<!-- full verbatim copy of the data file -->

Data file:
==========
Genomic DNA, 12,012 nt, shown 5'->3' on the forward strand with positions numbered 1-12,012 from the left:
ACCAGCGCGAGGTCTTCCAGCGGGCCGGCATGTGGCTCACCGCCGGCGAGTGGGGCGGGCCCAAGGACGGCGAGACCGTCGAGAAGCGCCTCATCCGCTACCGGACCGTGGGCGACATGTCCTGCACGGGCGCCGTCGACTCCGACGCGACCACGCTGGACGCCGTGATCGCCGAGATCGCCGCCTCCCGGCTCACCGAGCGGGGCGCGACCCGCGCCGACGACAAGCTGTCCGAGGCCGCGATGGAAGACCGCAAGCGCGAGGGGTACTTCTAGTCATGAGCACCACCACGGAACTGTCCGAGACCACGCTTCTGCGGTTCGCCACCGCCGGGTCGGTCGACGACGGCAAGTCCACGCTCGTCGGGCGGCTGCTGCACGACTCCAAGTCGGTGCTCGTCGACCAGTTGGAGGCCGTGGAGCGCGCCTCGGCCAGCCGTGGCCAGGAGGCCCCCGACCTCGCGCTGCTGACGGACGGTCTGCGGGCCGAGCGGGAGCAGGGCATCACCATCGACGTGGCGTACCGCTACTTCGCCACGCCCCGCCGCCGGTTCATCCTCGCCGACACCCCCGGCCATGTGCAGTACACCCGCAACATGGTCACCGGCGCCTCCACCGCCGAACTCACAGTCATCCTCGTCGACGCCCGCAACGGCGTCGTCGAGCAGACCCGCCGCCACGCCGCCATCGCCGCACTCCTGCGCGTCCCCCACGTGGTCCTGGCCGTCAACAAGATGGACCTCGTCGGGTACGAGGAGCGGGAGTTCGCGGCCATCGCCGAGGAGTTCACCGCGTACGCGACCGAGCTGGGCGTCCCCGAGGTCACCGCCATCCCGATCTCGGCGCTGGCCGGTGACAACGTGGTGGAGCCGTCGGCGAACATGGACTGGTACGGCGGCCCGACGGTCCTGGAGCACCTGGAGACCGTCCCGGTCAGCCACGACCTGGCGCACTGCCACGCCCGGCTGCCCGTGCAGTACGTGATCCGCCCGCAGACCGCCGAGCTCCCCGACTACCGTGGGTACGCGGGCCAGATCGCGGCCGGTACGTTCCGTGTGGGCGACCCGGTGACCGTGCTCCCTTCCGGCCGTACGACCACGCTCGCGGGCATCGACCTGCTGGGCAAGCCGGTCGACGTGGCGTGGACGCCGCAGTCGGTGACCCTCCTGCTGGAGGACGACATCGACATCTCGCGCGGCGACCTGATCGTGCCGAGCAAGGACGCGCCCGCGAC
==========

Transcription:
Genomic DNA, 12,012 nt, shown 5'->3' on the forward strand with positions numbered 1-12,012 from the left:
ACCAGCGCGAGGTCTTCCAGCGGGCCGGCATGTGGCTCACCGCCGGCGAGTGGGGCGGGCCCAAGGACGGCGAGACCGTCGAGAAGCGCCTCATCCGCTACCGGACCGTGGGCGACATGTCCTGCACGGGCGCCGTCGACTCCGACGCGACCACGCTGGACGCCGTGATCGCCGAGATCGCCGCCTCCCGGCTCACCGAGCGGGGCGCGACCCGCGCCGACGACAAGCTGTCCGAGGCCGCGATGGAAGACCGCAAGCGCGAGGGGTACTTCTAGTCATGAGCACCACCACGGAACTGTCCGAGACCACGCTTCTGCGGTTCGCCACCGCCGGGTCGGTCGACGACGGCAAGTCCACGCTCGTCGGGCGGCTGCTGCACGACTCCAAGTCGGTGCTCGTCGACCAGTTGGAGGCCGTGGAGCGCGCCTCGGCCAGCCGTGGCCAGGAGGCCCCCGACCTCGCGCTGCTGACGGACGGTCTGCGGGCCGAGCGGGAGCAGGGCATCACCATCGACGTGGCGTACCGCTACTTCGCCACGCCCCGCCGCCGGTTCATCCTCGCCGACACCCCCGGCCATGTGCAGTACACCCGCAACATGGTCACCGGCGCCTCCACCGCCGAACTCACAGTCATCCTCGTCGACGCCCGCAACGGCGTCGTCGAGCAGACCCGCCGCCACGCCGCCATCGCCGCACTCCTGCGCGTCCCCCACGTGGTCCTGGCCGTCAACAAGATGGACCTCGTCGGGTACGAGGAGCGGGAGTTCGCGGCCATCGCCGAGGAGTTCACCGCGTACGCGACCGAGCTGGGCGTCCCCGAGGTCACCGCCATCCCGATCTCGGCGCTGGCCGGTGACAACGTGGTGGAGCCGTCGGCGAACATGGACTGGTACGGCGGCCCGACGGTCCTGGAGCACCTGGAGACCGTCCCGGTCAGCCACGACCTGGCGCACTGCCACGCCCGGCTGCCCGTGCAGTACGTGATCCGCCCGCAGACCGCCGAGCTCCCCGACTACCGTGGGTACGCGGGCCAGATCGCGGCCGGTACGTTCCGTGTGGGCGACCCGGTGACCGTGCTCCCTTCCGGCCGTACGACCACGCTCGCGGGCATCGACCTGCTGGGCAAGCCGGTCGACGTGGCGTGGACGCCGCAGTCGGTGACCCTCCTGCTGGAGGACGACATCGACATCTCGCGCGGCGACCTGATCGTGCCGAGCAAGGACGCGCCCGCGAC